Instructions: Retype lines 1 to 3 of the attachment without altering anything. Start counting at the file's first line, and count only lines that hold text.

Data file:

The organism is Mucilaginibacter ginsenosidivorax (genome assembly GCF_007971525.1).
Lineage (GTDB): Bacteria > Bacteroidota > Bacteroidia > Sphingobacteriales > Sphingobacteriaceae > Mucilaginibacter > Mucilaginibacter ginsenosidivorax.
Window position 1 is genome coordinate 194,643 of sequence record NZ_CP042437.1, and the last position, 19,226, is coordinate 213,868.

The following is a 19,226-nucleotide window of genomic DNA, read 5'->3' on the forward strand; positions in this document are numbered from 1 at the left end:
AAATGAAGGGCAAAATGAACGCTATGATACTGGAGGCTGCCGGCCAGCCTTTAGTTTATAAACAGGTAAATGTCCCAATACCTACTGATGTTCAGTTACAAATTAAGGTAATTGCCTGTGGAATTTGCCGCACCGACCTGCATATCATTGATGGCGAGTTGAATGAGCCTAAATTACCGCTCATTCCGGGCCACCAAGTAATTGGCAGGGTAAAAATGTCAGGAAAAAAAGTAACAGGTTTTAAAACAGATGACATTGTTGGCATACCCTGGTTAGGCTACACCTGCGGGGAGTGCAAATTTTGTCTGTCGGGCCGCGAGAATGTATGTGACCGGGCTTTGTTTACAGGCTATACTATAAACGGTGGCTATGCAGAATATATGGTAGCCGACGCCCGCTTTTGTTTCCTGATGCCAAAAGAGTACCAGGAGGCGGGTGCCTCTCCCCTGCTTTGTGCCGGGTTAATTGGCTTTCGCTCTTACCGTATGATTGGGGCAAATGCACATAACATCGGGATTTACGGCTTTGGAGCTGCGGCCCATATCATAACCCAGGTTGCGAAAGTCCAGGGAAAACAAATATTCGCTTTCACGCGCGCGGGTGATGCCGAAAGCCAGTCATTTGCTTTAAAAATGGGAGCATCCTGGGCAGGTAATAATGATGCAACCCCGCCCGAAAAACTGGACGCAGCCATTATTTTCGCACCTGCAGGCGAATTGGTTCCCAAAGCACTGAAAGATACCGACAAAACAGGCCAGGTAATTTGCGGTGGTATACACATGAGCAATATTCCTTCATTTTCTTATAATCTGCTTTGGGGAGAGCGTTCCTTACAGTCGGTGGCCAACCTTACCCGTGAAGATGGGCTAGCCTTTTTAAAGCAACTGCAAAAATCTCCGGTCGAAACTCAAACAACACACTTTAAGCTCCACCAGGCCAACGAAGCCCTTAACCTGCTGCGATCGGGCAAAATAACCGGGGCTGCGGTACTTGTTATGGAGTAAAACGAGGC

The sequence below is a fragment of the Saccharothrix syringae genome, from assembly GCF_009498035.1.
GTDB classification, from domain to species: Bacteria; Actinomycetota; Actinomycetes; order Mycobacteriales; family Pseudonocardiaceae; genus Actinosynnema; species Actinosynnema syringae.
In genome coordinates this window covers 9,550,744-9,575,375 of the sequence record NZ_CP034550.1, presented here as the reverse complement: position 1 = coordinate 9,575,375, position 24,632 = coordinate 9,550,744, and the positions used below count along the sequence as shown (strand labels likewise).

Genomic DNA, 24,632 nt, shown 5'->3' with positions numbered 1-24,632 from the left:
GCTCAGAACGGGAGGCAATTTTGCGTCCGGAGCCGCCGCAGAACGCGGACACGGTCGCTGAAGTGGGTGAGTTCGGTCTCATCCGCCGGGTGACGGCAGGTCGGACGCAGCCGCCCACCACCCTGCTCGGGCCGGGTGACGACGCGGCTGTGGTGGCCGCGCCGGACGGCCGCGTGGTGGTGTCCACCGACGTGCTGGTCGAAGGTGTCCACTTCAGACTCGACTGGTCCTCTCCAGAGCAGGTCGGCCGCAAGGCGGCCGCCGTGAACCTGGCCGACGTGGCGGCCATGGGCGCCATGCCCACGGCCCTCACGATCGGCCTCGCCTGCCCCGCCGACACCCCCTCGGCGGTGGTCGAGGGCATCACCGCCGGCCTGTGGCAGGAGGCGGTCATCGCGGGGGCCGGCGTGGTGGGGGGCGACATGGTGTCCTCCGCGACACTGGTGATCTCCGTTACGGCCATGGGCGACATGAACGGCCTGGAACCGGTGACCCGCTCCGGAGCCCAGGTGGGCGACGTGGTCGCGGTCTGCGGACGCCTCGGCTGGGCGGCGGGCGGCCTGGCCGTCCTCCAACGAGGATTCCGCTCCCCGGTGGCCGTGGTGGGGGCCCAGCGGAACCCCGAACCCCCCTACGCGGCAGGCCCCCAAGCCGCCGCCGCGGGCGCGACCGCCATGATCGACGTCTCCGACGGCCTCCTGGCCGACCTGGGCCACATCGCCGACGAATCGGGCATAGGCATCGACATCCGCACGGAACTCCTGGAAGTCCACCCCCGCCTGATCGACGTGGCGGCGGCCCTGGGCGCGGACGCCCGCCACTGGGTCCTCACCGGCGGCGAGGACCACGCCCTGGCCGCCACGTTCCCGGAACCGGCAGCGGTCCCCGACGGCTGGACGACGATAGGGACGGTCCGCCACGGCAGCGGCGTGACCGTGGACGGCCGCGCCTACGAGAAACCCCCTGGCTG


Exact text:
The organism is Mucilaginibacter ginsenosidivorax (genome assembly GCF_007971525.1).
Lineage (GTDB): Bacteria > Bacteroidota > Bacteroidia > Sphingobacteriales > Sphingobacteriaceae > Mucilaginibacter > Mucilaginibacter ginsenosidivorax.
Window position 1 is genome coordinate 194,643 of sequence record NZ_CP042437.1, and the last position, 19,226, is coordinate 213,868.